Yotam Ottolenghi





Yotam Ottolenghi


Born
in Israel
December 01, 1968

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Yotam Ottolenghi's path to the world of cooking and baking has been anything but straightforward. Having completed a Masters degree in philosophy and literature whilst working on the news desk of an Israeli daily, he made a radical shift on coming to London in 1997. He started as an assistant pastry chef at the Capital and then worked at Kensington Place and Launceston Place, where he ran the pastry section. Yotam subsequently worked for Maison Blanc and then Baker and Spice, before starting his own eponymous group of restaurants/food shops, with branches in Notting Hill, Islington and Kensington.

Average rating: 4.34 · 21,419 ratings · 761 reviews · 10 distinct works · Similar authors
Jerusalem: A Cookbook

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4.38 avg rating — 8,402 ratings — published 2012 — 18 editions
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Plenty

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Ottolenghi: The Cookbook

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Plenty More: Vibrant Vegeta...

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NOPI: The Cookbook

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Jerusalem

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PLENTY

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Ottolenghi : Le cookbook

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PLENTY ... LA SUITE

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Great British Food Revival:...

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4.25 avg rating — 4 ratings — published 2011 — 3 editions
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“It is more than twenty years since we left the city. This is a serious chunk of time, longer than the years we spent living there. Yet we still think of Jerusalem as our home. Not home in the sense of the place that you conduct your daily life or constantly return to. In fact, Jerusalem is our home almost against our wills. It is our home because it defines us, whether we like it or not.”
Yotam Ottolenghi, Jerusalem: A Cookbook

“Soba noodles with eggplant and mango This dish has become my mother’s ultimate cook-to-impress fare. And she is not the only one, as I have been informed by many readers. It is the refreshing nature of the cold buckwheat noodles the sweet sharpness of the dressing and the muskiness of mango that make it so pleasing. Serve this as a substantial starter or turn it into a light main course by adding some fried firm tofu. Serves 6 1/2 cup rice vinegar 3 tbsp sugar 1/2 tsp salt 2 garlic cloves, crushed 1/2 fresh red chile, finely chopped 1 tsp toasted sesame oil grated zest and juice of 1 lime 1 cup sunflower oil 2 eggplants, cut into 3/4-inch dice 8 to 9 oz soba noodles 1 large ripe mango, cut into 3/8-inch dice or into 1/4-inch-thick strips 12/3 cup basil leaves, chopped (if you can get some use Thai basil, but much less of it) 21/2 cups cilantro leaves, chopped 1/2 red onion, very thinly sliced In a small saucepan gently warm the vinegar, sugar and salt for up to 1 minute, just until the sugar dissolves. Remove from the heat and add the garlic, chile and sesame oil. Allow to cool, then add the lime zest and juice. Heat up the sunflower oil in a large pan and shallow-fry the eggplant in three or four batches. Once golden brown remove to a colander, sprinkle liberally with salt and leave there to drain. Cook the noodles in plenty of boiling salted water, stirring occasionally. They should take 5 to 8 minutes to become tender but still al dente. Drain and rinse well under running cold water. Shake off as much of the excess water as possible, then leave to dry on a dish towel. In a mixing bowl toss the noodles with the dressing, mango, eggplant, half of the herbs and the onion. You can now leave this aside for 1 to 2 hours. When ready to serve add the rest of the herbs and mix well, then pile on a plate or in a bowl.”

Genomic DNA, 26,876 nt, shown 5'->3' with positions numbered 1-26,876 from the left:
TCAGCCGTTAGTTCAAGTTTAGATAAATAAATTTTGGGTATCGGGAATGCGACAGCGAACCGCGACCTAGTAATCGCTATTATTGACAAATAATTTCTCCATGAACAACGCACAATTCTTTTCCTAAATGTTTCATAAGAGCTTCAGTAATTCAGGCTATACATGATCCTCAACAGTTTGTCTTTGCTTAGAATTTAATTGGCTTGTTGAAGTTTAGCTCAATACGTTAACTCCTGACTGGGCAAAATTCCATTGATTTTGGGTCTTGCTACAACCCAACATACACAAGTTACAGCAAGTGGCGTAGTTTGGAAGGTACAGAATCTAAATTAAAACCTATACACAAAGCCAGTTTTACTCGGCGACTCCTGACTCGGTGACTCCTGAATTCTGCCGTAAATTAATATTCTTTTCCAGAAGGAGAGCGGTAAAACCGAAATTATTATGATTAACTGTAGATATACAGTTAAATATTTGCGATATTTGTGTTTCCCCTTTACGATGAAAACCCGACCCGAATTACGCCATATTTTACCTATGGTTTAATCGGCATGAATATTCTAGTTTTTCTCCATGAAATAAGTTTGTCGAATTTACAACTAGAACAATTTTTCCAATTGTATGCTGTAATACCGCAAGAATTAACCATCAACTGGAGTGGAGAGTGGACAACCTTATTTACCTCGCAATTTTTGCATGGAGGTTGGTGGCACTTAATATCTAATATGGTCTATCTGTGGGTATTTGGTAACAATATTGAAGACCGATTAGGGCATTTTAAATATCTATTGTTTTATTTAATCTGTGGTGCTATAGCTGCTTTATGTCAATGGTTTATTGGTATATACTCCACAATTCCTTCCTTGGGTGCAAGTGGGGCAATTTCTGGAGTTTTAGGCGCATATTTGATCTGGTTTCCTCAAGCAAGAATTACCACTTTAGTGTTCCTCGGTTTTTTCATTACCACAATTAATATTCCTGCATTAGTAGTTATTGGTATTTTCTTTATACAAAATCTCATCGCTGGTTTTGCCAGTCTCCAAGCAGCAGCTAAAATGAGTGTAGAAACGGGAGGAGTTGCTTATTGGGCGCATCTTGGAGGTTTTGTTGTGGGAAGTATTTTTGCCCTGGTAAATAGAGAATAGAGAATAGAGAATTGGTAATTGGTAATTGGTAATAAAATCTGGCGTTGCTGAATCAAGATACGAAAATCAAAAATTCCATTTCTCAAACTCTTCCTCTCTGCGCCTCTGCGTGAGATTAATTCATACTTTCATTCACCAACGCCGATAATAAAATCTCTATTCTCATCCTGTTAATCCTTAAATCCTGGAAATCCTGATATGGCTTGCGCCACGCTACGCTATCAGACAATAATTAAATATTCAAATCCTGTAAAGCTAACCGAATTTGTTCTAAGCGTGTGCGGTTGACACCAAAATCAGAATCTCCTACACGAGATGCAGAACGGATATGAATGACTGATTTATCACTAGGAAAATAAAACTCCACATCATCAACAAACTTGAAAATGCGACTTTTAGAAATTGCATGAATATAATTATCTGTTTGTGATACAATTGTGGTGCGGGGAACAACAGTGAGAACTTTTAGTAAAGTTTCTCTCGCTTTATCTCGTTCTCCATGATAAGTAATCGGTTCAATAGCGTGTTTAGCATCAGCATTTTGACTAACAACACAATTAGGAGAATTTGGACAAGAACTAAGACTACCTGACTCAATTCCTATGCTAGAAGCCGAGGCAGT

Yotam Ottolenghi, Plenty: Vibrant Recipes from London's Ottolenghi

“Stuffed zucchini This is a bastardized version of a Turkish original. Serve it cold, just above fridge temperature, with goat’s-milk yogurt. Serves 6 as a starter 1 medium onion, finely chopped 1 tbsp olive oil 2/3 cup short-grain rice 2 tbsp currants 1 tbsp pine nuts 2 tbsp chopped parsley, plus extra to garnish 1/2 tsp dried mint 1/2 tsp ground allspice 1/4 tsp ground cinnamon 1/4 tsp ground cloves 3 tbsp lemon juice 3 medium zucchini 3/4 cup boiling water 11/2 tbsp sugar salt and black pepper Sauté the onion in the oil until softened. Add the rice, currants, pine nuts, parsley, mint, spices and half the lemon juice. Continue cooking on low heat for 5 minutes, stirring occasionally. Halve the zucchini lengthways along the center and use a spoon to scoop out some of the flesh to make “boats.” Place them in a shallow saucepan that is large enough to accommodate them side by side. Fill them with the rice stuffing. Pour the boiling water, remaining lemon juice, sugar and some salt around the zucchini. The liquid should not come as high as the filling. Simmer, covered, for 30 to 40 minutes, basting the filling occasionally with the cooking juices. The zucchini are ready when the rice is al dente and almost all the juices have evaporated. Allow to cool down completely before refrigerating. Garnish with chopped parsley when serving.”
Yotam Ottolenghi, Plenty: Vibrant Recipes from London's Ottolenghi

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